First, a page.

Another great Center Sound Series race is in the books and, like the first one, it included an unusual amount of reaching for this area.

A few years back, the course predictability of the second installment of CYC Seattle’s Center Sound Series was replaced with course flexibility. No longer Scatchet Head or bust, the race committee is now given more options to run unique races that fit the day’s conditions. 

On March 11, the 2023 edition saw the committee making use of another easterly-trending southerly to send racers on a southward course that was unconventional for Center Sound Series. Racers were to sail around Blake Island (passing it to port, which most consider the “wrong” way around if given the choice), then it was across the Sound to Duwamish Head, back to a temporary mark north of the committee boat, and on to the finish. 

The J/105 fleet has been showing up with impressive numbers, and they had a 12-boat class for CSS #2. Creative, skippered by Al Hughes, connected the puffs best and won the day. Photo by Diane de Borde.

The race started in a 5 to 8 knot southeasterly with most boats aiming to short tack the beach up Discovery Park to West Point, looking for current relief in the building ebb. There was definitely an advantage close to that shore, especially for the later classes. Some of the first classes to start had a couple of boats who headed toward Bainbridge Island straight off the start line and, eventually, those handful of boats were positively launched. A few boats in later classes tried the same, but a decrease in breeze and ebb turned the tables, and left them in a rough spot.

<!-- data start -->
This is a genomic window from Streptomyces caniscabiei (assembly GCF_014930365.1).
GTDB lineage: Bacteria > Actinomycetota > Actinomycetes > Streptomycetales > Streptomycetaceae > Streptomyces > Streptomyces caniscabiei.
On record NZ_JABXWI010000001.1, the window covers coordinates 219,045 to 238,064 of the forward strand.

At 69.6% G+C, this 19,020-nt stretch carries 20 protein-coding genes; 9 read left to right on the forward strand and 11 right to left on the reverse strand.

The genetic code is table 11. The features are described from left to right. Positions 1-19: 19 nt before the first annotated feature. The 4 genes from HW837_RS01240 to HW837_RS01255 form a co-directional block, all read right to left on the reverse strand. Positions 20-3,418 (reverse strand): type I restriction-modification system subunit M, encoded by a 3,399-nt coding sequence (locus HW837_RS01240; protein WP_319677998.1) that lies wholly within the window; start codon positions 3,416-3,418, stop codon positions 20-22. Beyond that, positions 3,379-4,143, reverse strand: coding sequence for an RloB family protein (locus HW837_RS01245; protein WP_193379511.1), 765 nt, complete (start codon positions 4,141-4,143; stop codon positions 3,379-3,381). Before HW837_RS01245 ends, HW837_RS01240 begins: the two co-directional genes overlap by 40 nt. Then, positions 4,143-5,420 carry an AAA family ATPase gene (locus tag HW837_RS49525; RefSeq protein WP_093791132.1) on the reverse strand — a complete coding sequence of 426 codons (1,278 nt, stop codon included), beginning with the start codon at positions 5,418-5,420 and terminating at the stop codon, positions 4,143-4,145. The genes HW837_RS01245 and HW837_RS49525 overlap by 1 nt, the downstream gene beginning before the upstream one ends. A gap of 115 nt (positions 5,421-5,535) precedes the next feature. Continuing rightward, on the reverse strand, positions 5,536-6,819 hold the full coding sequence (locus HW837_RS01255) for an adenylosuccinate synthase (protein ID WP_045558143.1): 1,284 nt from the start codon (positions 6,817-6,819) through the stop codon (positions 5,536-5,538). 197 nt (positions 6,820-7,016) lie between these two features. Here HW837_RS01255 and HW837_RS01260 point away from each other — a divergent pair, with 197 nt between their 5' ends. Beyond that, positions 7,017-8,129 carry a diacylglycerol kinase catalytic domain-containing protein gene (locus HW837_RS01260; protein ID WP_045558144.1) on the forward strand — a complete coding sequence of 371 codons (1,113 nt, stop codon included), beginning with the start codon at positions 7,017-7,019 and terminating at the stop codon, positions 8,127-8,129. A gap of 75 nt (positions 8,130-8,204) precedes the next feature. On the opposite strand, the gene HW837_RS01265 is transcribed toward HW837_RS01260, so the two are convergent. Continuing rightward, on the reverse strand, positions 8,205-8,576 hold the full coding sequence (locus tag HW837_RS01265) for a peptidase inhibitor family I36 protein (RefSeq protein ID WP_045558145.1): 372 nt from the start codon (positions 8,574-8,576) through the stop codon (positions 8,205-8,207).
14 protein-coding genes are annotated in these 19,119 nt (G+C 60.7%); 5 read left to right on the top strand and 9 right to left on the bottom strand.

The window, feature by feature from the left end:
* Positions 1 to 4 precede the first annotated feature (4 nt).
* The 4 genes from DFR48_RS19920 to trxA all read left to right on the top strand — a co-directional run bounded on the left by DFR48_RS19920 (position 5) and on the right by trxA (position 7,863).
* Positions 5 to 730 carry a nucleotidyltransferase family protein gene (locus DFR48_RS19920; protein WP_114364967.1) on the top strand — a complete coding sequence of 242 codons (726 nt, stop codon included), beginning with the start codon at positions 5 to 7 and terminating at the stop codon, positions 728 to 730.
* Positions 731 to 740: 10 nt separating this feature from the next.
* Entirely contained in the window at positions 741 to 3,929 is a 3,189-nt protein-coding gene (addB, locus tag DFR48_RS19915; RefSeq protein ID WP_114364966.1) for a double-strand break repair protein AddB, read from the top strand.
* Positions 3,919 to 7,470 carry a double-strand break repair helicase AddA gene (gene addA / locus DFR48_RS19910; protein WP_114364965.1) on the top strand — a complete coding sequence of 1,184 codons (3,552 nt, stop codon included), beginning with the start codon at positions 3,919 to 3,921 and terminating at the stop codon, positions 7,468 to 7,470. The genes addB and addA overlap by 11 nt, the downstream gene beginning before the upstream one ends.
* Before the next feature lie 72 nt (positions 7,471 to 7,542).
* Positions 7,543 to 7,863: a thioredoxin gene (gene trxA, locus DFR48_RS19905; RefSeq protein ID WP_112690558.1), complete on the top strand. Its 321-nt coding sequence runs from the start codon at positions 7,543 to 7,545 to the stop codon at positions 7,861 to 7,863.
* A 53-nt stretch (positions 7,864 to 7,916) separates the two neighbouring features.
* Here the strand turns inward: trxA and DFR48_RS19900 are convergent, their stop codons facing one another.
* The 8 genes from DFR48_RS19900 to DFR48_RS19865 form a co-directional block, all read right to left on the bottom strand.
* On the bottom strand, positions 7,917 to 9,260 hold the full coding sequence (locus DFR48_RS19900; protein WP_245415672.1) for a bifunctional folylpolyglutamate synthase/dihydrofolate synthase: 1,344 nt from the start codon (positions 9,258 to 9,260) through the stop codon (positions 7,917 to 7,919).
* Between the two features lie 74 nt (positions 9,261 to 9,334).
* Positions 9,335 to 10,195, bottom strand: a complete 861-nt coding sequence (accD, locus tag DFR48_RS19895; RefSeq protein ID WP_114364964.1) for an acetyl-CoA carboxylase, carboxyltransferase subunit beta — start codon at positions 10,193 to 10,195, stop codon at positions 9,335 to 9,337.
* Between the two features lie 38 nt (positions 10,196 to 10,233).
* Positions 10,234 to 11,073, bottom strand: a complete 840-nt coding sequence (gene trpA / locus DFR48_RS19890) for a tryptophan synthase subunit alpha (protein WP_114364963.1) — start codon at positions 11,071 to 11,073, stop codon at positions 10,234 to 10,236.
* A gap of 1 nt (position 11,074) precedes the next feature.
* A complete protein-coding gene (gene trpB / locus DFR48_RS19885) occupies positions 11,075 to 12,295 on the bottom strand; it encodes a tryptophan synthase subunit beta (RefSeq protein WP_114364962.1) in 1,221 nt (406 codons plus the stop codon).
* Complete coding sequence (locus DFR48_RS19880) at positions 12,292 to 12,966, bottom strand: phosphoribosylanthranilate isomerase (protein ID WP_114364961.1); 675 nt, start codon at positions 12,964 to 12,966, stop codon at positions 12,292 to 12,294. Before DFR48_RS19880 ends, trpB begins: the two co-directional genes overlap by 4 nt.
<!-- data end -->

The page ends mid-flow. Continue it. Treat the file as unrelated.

TP52 Glory headed south past West Point. Soon, the breeze would shift east and the sails would need to be eased. Photo by Erin Noelle Parker.

The day provided lots of variation in wind velocity and direction. Even the boats that were literally miles ahead of the competition endured consolidations in changing conditions. 

Arriving on the Bainbridge side, short-tacking the beach was crucial up to the shallow spit that protects Eagle Harbor. But then near Blakely Rock, unexpectedly, a lane a little farther outside gave access to better breeze in both pressure and shift — boats only about 100 yards farther offshore than the inside-most group were suddenly lifted near rhumbline to Restoration Point, while those inside were forced to tack along the shore.

Navigating the transitions was the job of the day, and the section around Restoration Point was one of the biggest. The ebb was pumping, so finding a lane with pressure was paramount. Once clear of the point, the breeze backed farther east, and it was a deep jib reach to get to Blake Island for the lead pack. Those arriving later flew spinnakers on this leg. The breeze was steady and approaching 10 knots, and there was little advantage to anything other than sailing the shortest distance. On the TP52 Glory, we had gotten out to a solid lead on the other 52s off the southern end of Bainbridge and stayed focused on boat speed on this single-lane portion of the course.